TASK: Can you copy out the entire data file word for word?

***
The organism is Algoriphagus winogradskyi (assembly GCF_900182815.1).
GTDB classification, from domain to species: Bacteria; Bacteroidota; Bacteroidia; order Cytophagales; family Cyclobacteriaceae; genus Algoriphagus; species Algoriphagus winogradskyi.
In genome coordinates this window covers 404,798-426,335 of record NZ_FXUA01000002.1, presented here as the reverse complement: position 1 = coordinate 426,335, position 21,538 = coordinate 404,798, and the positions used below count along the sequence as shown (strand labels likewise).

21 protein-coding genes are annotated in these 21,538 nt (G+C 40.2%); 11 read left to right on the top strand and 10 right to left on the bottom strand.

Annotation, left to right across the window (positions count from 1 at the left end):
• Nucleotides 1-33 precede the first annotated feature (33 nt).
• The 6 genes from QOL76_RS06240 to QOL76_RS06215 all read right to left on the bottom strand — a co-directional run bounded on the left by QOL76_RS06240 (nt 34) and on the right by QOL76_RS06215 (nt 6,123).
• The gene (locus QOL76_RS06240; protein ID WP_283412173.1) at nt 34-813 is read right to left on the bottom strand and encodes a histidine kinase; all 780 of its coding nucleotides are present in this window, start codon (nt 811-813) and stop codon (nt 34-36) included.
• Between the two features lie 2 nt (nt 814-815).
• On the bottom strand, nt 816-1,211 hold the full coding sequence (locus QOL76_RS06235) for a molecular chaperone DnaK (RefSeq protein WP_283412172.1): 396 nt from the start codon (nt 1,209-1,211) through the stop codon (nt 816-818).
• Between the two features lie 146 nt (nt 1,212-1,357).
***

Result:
The organism is Algoriphagus winogradskyi (assembly GCF_900182815.1).
GTDB classification, from domain to species: Bacteria; Bacteroidota; Bacteroidia; order Cytophagales; family Cyclobacteriaceae; genus Algoriphagus; species Algoriphagus winogradskyi.
In genome coordinates this window covers 404,798-426,335 of record NZ_FXUA01000002.1, presented here as the reverse complement: position 1 = coordinate 426,335, position 21,538 = coordinate 404,798, and the positions used below count along the sequence as shown (strand labels likewise).

21 protein-coding genes are annotated in these 21,538 nt (G+C 40.2%); 11 read left to right on the top strand and 10 right to left on the bottom strand.

Annotation, left to right across the window (positions count from 1 at the left end):
• Nucleotides 1-33 precede the first annotated feature (33 nt).
• The 6 genes from QOL76_RS06240 to QOL76_RS06215 all read right to left on the bottom strand — a co-directional run bounded on the left by QOL76_RS06240 (nt 34) and on the right by QOL76_RS06215 (nt 6,123).
• The gene (locus QOL76_RS06240; protein ID WP_283412173.1) at nt 34-813 is read right to left on the bottom strand and encodes a histidine kinase; all 780 of its coding nucleotides are present in this window, start codon (nt 811-813) and stop codon (nt 34-36) included.
• Between the two features lie 2 nt (nt 814-815).
• On the bottom strand, nt 816-1,211 hold the full coding sequence (locus QOL76_RS06235) for a molecular chaperone DnaK (RefSeq protein WP_283412172.1): 396 nt from the start codon (nt 1,209-1,211) through the stop codon (nt 816-818).
• Between the two features lie 146 nt (nt 1,212-1,357).